Post Cycle Testosterone Levels
Figure I. LH and Testosterone measurements starting 1 week after the last injection of 250mg of testosterone enanthate (pretreated measures were 5 mU/ml and 4.5 ng/ml respectively). Note that between weeks 1 and 5, as testosterone levels are declining due to the cessation of exogenous androgen administration, LH levels are already rebounding. From weeks 5 to 10 testosterone levels are at or very near baseline, to spite the substantial LH levels by this point. No significant increase in testosterone is noted until after the 10-week mark.
The Role of Anti-estrogens
It is important to understand that anti-estrogens alone do not do much to restore endogenous testosterone release after a cycle. Normally they only foster LH by blocking the negative feedback of estrogens, and we now see that LH rebounds quickly without help anyway. Plus, post cycle there is not an elevated level of estrogen for anti-estrogens to block, as testosterone (now suppressed) is a major substrate used for the synthesis of estrogens in men. Serum estrogen levels will actually be lower here as a result, not higher. Any estrogen rebound that occurs post-cycle likewise happens concurrently with a rebound in testosterone levels, not prior to it (note there is an imbalance in the ratio post cycle, but this is another topic altogether). We are seeing no mechanism in which anti-estrogenic drugs can really help here. We can see why this fact would not be difficult to overlook, however. The medical literature is filled with references showing anti-estrogenic drugs like Clomid and Nolvadex to increase LH and testosterone levels, and in normal situations these drugs do indeed increase endogenous androgen production by blocking the negative feedback of estrogens. Combine this with the fact that just as many studies can be found to show that steroid use lowers LH levels when suppressing testosterone, and we can see how easy it would be to jump to the conclusion that post-cycle we need to focus on restoring LH. We would miss the true problem of testicular desensitization unless we were really looking into the actual recovery rates of the hormones involved. When we do, we immediately see little value in using anti-estrogenic drugs.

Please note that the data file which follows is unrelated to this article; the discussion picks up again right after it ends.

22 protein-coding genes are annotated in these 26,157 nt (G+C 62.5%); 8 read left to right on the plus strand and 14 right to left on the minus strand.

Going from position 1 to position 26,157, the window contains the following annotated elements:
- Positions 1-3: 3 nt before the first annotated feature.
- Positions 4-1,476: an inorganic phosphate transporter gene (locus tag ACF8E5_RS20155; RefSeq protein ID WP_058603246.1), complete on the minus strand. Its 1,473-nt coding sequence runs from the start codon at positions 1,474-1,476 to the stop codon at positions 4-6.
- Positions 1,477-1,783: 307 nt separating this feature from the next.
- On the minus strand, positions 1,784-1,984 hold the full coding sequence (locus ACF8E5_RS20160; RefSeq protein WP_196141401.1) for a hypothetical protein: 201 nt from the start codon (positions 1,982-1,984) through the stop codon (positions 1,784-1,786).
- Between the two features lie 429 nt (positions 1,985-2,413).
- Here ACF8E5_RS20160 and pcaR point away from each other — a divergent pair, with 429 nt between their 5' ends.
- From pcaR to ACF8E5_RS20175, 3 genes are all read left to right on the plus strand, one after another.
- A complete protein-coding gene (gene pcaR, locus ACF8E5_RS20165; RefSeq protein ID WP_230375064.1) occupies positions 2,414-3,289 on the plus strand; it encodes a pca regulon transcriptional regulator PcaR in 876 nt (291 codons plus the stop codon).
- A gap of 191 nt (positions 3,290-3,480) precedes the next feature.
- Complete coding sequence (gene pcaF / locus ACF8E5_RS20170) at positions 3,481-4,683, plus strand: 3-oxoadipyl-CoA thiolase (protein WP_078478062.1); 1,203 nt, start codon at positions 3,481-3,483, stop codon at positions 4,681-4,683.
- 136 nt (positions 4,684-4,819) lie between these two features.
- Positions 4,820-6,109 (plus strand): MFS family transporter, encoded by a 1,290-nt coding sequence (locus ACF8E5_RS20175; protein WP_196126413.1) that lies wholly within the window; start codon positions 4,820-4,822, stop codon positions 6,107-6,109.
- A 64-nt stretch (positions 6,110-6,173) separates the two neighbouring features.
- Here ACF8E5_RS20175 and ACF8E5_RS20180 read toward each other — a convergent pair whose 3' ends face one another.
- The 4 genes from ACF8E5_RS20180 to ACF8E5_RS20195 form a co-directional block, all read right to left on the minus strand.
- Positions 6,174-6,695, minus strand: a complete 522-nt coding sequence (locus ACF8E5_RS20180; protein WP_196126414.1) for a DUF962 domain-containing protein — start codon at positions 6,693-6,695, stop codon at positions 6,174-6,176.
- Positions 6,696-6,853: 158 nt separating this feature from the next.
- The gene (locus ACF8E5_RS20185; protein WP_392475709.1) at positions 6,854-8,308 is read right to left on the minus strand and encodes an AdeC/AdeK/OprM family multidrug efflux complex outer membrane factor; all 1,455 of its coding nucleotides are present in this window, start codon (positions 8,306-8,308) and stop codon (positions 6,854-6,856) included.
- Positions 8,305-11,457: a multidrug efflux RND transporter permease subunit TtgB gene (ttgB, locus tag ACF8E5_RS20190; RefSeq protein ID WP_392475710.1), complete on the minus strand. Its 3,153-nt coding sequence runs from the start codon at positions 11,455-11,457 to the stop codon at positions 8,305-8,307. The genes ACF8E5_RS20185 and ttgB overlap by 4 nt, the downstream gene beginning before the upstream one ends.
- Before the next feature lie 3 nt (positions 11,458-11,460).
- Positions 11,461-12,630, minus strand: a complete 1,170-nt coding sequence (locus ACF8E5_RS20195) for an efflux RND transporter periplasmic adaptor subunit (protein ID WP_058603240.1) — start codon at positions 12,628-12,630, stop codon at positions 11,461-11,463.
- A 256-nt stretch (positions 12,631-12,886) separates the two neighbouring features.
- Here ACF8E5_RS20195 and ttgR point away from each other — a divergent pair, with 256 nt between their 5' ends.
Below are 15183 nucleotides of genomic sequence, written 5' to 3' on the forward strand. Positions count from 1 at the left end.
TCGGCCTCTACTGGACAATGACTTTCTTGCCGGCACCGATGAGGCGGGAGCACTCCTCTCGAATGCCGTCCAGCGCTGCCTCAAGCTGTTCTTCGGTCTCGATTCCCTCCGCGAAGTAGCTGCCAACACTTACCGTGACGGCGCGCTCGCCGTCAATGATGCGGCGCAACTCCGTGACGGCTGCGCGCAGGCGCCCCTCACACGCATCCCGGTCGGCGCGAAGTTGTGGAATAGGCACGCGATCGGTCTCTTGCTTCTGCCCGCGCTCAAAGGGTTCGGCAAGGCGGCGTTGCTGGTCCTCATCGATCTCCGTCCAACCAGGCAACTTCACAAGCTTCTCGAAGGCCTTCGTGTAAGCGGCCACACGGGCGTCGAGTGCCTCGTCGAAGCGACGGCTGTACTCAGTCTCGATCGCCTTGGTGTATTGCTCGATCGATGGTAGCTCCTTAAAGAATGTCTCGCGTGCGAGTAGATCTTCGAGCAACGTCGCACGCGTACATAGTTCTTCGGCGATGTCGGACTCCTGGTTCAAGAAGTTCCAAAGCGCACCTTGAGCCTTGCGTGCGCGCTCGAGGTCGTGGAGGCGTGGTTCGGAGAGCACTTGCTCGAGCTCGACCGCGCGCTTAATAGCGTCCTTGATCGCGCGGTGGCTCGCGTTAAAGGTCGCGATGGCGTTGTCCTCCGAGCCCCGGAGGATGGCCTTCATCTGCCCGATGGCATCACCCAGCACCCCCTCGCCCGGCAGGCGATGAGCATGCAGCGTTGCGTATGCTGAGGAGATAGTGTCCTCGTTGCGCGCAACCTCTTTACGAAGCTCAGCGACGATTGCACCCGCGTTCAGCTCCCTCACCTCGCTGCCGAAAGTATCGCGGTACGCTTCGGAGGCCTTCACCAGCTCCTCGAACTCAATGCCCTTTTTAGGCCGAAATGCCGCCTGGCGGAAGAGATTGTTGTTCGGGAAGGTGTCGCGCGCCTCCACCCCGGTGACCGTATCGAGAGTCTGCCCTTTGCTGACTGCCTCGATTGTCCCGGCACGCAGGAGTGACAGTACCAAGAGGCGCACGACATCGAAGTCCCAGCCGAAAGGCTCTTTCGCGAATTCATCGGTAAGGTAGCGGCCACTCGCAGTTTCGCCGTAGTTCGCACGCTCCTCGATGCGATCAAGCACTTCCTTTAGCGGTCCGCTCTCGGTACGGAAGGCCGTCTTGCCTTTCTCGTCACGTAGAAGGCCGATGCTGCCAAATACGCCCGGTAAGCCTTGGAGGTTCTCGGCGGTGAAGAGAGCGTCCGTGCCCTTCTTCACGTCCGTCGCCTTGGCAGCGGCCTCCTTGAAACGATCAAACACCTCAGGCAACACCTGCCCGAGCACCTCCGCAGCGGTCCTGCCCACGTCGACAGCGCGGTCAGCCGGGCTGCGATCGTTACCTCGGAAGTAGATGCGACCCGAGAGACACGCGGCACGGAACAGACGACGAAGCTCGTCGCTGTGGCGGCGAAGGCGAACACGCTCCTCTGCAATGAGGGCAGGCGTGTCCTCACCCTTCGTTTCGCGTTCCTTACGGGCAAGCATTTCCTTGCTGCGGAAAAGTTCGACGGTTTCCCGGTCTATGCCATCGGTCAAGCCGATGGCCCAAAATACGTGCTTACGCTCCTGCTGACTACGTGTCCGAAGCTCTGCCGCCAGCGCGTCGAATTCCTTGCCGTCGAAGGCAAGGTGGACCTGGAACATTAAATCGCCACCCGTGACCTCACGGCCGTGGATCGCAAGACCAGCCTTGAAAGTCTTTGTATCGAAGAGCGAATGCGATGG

HCG